Figure 7: The relation between the ratio () and CPP content.

Table 3 and Figure 7 show the effects of the CPP content on the ratio. Figure 7 demonstrates that the ratio changed slightly with different CPP contents, which shows that the critical length “” of isotactic sequences for the appearance of a band at 999 cm−1, which corresponded to that for the appearance of a band at 973 cm−1, was affected slightly by the CPP content.

3.3. Effect of Temperature on the Conformation Structure of PP in the PP/CPP/PANI Composite

The crystallization of PP composites is usually affected significantly by the process temperature. Thus, to investigate the influence of temperature on the conformation of PP, the PP/PANI 4 sample was analyzed by in situ FTIR.

Figure 8 shows the FTIR spectra of PP/PANI 4 at different temperatures. There are several regularity bands in spectra that changed slightly with the increasing temperature in the composite such as 810, 840, 973, and 999 cm−1, which indicates that the conformation structure of PP is influenced by temperature. Two regions included four regularity bands (810, 840, 973, and 999 cm−1) will be discussed in detail later. Figure 8 shows the FTIR spectra of PP/PANI 4 at different temperatures. Several regularity bands in the spectra changed slightly as the temperature increased, such as 810, 840, 973, and 999 cm−1, which indicates that the conformation of PP is affected by the temperature. Two regions included four regularity bands (810, 840, 973, and 999 cm−1), which will be discussed in detail later.

Figure 8: FTIR spectra of PP/PANI 4 at different temperatures.
3.3.1. The Region (780–856 cm−1) of the FTIR Spectra of PP/PANI 4

Figure 9 shows the FTIR spectra in the 780–856 cm−1 region for PP/PANI 4 at different temperatures, which demonstrates that there are two Gaussian bands at around 810 cm−1 and 840 cm−1. Since the intensity of the two bands is related closely to the size of the two critical lengths “” of isotactic sequences of PP, the relative ratio of the intensity of the two bands can be used to represent the helical conformation of PP.

Figure 9: FTIR spectra of PP/PANI 4 at different temperatures (780–856 cm−1).

Figure 10 shows the relationship between the intensity ratio of the regularity bands at 810 and 840 cm−1 and temperature, which demonstrates that the ratio decreased slowly initially as the temperature increased to 105°C, but it decreased sharply as the temperature increased further before decreasing slowly again when the temperature exceeded 125°C. Furthermore, the size of the critical lengths “” of isotactic sequences related to the appearance of a band at 840 cm−1, which corresponded to that for the appearance of a band at 810 cm−1, decreases slowly initially as the temperature increased up to 105°C, but it decreased sharply as the temperature increased further before decreasing slowly again when the temperature exceeded 125°C. These results indicate that the ordered regularity of PP decreased as the temperature increased. This may be attributable to differences in the behavior of the amorphous or partly ordered zones of PP at different temperatures.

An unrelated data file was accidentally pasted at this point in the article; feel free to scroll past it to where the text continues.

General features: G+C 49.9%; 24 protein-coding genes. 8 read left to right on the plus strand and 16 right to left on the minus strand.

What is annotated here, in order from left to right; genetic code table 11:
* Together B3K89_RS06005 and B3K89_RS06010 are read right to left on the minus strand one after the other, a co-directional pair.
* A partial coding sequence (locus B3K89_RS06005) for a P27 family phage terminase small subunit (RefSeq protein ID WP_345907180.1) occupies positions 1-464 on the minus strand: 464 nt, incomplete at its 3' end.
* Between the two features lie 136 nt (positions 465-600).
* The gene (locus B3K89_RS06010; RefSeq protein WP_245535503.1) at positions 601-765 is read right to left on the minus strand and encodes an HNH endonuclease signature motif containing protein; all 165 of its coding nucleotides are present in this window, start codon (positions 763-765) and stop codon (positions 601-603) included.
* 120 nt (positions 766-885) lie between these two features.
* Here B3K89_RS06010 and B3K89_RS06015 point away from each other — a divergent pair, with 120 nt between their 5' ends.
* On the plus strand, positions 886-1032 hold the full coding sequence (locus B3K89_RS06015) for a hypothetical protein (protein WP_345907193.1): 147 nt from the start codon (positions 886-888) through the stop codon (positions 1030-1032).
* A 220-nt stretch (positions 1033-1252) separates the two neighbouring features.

Figure 10: Intensity ratio () of regularity bands versus temperatures.
3.3.2. The Region (940–1020 cm−1) of the FTIR spectra of PP/PANI 4

Figure 11 shows the FTIR spectra of the 940–1020 cm−1 region for PP/PANI 4 at different temperatures, which demonstrates that there are two Gaussian bands at around 973 cm−1 and 999 cm−1. Similar to the bands at 810 cm−1 and 840 cm−1, the intensity ratio can be used to represent the order degree of the PP composites.

Figure 11: FTIR spectra of PP/PANI 4 at different temperatures (940–1020 cm−1).

Figure 12 shows the intensity ratio versus temperature, which demonstrates that the ratio generally decreased as the temperature increased. The ratio decreased slowly initially as the temperature increased up to 105°C, but it decreased sharply as the temperature increased further before decreasing slowly again as the temperature exceeded 128°C. The relationship between the conformational ordering of the helical sequences of PP and temperature was determined from the relationship between the ratio and temperature. The order degree decreased slowly initially as the temperature increased up to 105°C, but it decreased sharply as the temperature increased further before decreasing slowly again subsequently. This may be attributable to differences in the behavior of the different ordered zones as the temperature increased. These results were consistent with the relationship between the intensity ratio and temperature.

Figure 12: The relation between intensity ratio () and temperature.

4. Conclusions

The analysis of the DSC heating thermograms and WAXD patterns of the PP/CPP/PANI composites showed that the -crystal was affected greatly by the CPP content. Furthermore, the crystal structure was affected by the regularity of the helical conformation. FTIR was used to investigate the effects of the CPP content and temperature on the conformation of PP in the PP/CPP/PANI composites, which showed that four regularity bands (810, 840, 973, and 999 cm−1) were related to different critical lengths “” of the isotactic sequences of PP. The results obtained in this study suggest the following conclusions.(i)The intensity ratio increased initially with the CPP concentration and reached its maximum when the CPP content was lower than 13.22% before decreasing as the CPP content increased further. Thus, the ratio was affected slightly by the CPP content.(ii)The intensity ratio decreased slowly initially as the temperature increased up to 105°C, but it decreased sharply as the temperature increased further before decreasing slowly again when the temperature exceeded 125°C, where the intensity ratio was similar to .

Conflict of Interests

The authors declare that there is no conflict of interests regarding the publication of this paper.